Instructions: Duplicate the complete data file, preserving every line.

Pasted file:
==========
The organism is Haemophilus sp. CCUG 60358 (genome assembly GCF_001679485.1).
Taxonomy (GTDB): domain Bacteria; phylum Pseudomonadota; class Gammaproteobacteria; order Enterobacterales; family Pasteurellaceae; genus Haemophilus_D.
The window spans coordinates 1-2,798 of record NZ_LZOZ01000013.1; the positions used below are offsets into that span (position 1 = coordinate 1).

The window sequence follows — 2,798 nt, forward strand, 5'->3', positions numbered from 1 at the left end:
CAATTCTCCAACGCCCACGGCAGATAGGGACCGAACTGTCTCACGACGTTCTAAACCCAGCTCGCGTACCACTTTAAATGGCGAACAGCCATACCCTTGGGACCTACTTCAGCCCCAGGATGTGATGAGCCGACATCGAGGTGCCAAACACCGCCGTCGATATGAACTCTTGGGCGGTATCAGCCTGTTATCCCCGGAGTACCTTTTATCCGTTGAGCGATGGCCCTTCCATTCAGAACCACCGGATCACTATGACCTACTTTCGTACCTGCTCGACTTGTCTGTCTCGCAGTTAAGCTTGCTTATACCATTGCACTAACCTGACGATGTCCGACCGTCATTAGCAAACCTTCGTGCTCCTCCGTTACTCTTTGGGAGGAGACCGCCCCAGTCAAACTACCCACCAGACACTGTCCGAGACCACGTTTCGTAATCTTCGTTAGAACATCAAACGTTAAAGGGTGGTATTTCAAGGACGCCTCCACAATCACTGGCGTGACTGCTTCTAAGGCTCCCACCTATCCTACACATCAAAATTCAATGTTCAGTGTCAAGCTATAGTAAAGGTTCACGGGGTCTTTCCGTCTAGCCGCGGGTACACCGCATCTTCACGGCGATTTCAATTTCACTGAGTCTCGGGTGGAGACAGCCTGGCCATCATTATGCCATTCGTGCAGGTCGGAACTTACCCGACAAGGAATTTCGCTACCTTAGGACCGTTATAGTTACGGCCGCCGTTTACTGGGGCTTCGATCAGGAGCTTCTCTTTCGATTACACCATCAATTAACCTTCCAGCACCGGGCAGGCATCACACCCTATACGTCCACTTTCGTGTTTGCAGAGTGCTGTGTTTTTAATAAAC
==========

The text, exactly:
The organism is Haemophilus sp. CCUG 60358 (genome assembly GCF_001679485.1).
Taxonomy (GTDB): domain Bacteria; phylum Pseudomonadota; class Gammaproteobacteria; order Enterobacterales; family Pasteurellaceae; genus Haemophilus_D.
The window spans coordinates 1-2,798 of record NZ_LZOZ01000013.1; the positions used below are offsets into that span (position 1 = coordinate 1).

The window sequence follows — 2,798 nt, forward strand, 5'->3', positions numbered from 1 at the left end:
CAATTCTCCAACGCCCACGGCAGATAGGGACCGAACTGTCTCACGACGTTCTAAACCCAGCTCGCGTACCACTTTAAATGGCGAACAGCCATACCCTTGGGACCTACTTCAGCCCCAGGATGTGATGAGCCGACATCGAGGTGCCAAACACCGCCGTCGATATGAACTCTTGGGCGGTATCAGCCTGTTATCCCCGGAGTACCTTTTATCCGTTGAGCGATGGCCCTTCCATTCAGAACCACCGGATCACTATGACCTACTTTCGTACCTGCTCGACTTGTCTGTCTCGCAGTTAAGCTTGCTTATACCATTGCACTAACCTGACGATGTCCGACCGTCATTAGCAAACCTTCGTGCTCCTCCGTTACTCTTTGGGAGGAGACCGCCCCAGTCAAACTACCCACCAGACACTGTCCGAGACCACGTTTCGTAATCTTCGTTAGAACATCAAACGTTAAAGGGTGGTATTTCAAGGACGCCTCCACAATCACTGGCGTGACTGCTTCTAAGGCTCCCACCTATCCTACACATCAAAATTCAATGTTCAGTGTCAAGCTATAGTAAAGGTTCACGGGGTCTTTCCGTCTAGCCGCGGGTACACCGCATCTTCACGGCGATTTCAATTTCACTGAGTCTCGGGTGGAGACAGCCTGGCCATCATTATGCCATTCGTGCAGGTCGGAACTTACCCGACAAGGAATTTCGCTACCTTAGGACCGTTATAGTTACGGCCGCCGTTTACTGGGGCTTCGATCAGGAGCTTCTCTTTCGATTACACCATCAATTAACCTTCCAGCACCGGGCAGGCATCACACCCTATACGTCCACTTTCGTGTTTGCAGAGTGCTGTGTTTTTAATAAAC